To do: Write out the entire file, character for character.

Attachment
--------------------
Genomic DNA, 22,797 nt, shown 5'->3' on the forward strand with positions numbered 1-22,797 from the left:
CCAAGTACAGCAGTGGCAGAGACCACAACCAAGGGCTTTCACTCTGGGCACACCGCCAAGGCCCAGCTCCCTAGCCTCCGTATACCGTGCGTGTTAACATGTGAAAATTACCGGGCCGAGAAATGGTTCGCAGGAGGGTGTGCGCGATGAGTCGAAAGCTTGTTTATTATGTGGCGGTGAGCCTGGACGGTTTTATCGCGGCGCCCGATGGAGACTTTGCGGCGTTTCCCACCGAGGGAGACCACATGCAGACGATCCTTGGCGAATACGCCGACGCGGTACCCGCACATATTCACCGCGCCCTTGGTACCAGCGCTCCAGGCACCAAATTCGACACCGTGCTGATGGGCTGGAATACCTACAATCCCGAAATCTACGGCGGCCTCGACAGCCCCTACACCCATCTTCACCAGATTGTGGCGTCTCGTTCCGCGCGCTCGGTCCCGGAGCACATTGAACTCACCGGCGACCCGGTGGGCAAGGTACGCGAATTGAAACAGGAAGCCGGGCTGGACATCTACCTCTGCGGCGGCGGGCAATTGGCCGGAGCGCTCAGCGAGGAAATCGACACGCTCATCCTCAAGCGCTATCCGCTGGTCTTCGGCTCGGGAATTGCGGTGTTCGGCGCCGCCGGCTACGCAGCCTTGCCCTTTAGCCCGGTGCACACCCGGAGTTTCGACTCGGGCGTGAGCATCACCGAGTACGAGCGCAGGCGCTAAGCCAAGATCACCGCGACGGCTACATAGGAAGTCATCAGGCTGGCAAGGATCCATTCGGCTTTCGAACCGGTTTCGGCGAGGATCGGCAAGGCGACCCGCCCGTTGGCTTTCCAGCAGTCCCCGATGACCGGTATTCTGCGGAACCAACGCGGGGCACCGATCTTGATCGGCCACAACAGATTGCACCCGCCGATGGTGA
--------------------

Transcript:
Genomic DNA, 22,797 nt, shown 5'->3' on the forward strand with positions numbered 1-22,797 from the left:
CCAAGTACAGCAGTGGCAGAGACCACAACCAAGGGCTTTCACTCTGGGCACACCGCCAAGGCCCAGCTCCCTAGCCTCCGTATACCGTGCGTGTTAACATGTGAAAATTACCGGGCCGAGAAATGGTTCGCAGGAGGGTGTGCGCGATGAGTCGAAAGCTTGTTTATTATGTGGCGGTGAGCCTGGACGGTTTTATCGCGGCGCCCGATGGAGACTTTGCGGCGTTTCCCACCGAGGGAGACCACATGCAGACGATCCTTGGCGAATACGCCGACGCGGTACCCGCACATATTCACCGCGCCCTTGGTACCAGCGCTCCAGGCACCAAATTCGACACCGTGCTGATGGGCTGGAATACCTACAATCCCGAAATCTACGGCGGCCTCGACAGCCCCTACACCCATCTTCACCAGATTGTGGCGTCTCGTTCCGCGCGCTCGGTCCCGGAGCACATTGAACTCACCGGCGACCCGGTGGGCAAGGTACGCGAATTGAAACAGGAAGCCGGGCTGGACATCTACCTCTGCGGCGGCGGGCAATTGGCCGGAGCGCTCAGCGAGGAAATCGACACGCTCATCCTCAAGCGCTATCCGCTGGTCTTCGGCTCGGGAATTGCGGTGTTCGGCGCCGCCGGCTACGCAGCCTTGCCCTTTAGCCCGGTGCACACCCGGAGTTTCGACTCGGGCGTGAGCATCACCGAGTACGAGCGCAGGCGCTAAGCCAAGATCACCGCGACGGCTACATAGGAAGTCATCAGGCTGGCAAGGATCCATTCGGCTTTCGAACCGGTTTCGGCGAGGATCGGCAAGGCGACCCGCCCGTTGGCTTTCCAGCAGTCCCCGATGACCGGTATTCTGCGGAACCAACGCGGGGCACCGATCTTGATCGGCCACAACAGATTGCACCCGCCGATGGTGA